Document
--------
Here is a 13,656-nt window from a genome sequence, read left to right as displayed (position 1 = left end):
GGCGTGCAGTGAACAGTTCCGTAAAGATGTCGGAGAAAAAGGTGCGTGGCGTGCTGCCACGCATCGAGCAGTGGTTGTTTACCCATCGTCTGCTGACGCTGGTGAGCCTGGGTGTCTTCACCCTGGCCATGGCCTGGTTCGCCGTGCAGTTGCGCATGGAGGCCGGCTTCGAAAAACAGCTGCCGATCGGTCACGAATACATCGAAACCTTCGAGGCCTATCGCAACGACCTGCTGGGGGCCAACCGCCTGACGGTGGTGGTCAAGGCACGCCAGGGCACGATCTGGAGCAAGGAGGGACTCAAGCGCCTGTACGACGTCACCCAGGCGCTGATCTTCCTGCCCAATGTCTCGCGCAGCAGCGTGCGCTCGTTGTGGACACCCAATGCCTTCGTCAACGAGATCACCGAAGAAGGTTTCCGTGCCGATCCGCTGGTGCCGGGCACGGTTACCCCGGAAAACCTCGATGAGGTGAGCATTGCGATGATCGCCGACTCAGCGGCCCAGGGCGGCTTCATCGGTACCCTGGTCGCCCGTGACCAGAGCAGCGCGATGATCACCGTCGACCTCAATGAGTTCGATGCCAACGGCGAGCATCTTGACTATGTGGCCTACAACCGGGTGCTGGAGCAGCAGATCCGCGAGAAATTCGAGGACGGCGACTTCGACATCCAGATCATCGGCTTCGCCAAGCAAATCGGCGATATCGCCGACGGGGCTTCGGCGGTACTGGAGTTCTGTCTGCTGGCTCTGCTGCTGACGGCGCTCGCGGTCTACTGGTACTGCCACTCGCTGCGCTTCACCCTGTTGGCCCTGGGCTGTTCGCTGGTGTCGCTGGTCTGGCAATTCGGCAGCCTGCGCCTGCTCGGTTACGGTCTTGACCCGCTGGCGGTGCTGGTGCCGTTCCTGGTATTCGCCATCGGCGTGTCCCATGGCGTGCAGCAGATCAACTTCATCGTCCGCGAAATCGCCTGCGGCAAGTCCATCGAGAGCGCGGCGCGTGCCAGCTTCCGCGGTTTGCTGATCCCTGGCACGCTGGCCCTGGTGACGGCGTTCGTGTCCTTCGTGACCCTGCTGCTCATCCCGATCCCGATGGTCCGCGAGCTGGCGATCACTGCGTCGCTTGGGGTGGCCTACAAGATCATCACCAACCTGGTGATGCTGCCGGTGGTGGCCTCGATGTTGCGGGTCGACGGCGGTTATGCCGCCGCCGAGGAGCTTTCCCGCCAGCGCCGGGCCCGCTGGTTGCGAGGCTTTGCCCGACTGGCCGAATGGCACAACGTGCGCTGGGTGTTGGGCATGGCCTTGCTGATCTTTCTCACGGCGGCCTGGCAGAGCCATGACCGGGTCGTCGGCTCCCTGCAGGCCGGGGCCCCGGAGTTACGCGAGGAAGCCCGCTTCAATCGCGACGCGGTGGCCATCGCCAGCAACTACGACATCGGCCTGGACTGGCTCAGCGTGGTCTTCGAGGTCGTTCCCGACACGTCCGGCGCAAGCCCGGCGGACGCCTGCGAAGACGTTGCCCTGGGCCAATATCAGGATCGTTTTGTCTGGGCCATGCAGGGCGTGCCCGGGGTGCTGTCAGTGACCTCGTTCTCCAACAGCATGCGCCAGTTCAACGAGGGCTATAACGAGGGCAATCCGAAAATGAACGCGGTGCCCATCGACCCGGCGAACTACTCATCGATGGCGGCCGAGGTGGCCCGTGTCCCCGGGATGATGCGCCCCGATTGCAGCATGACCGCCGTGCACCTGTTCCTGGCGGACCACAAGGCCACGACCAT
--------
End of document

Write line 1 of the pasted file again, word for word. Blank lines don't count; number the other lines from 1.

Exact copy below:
Here is a 13,656-nt window from a genome sequence, read left to right as displayed (position 1 = left end):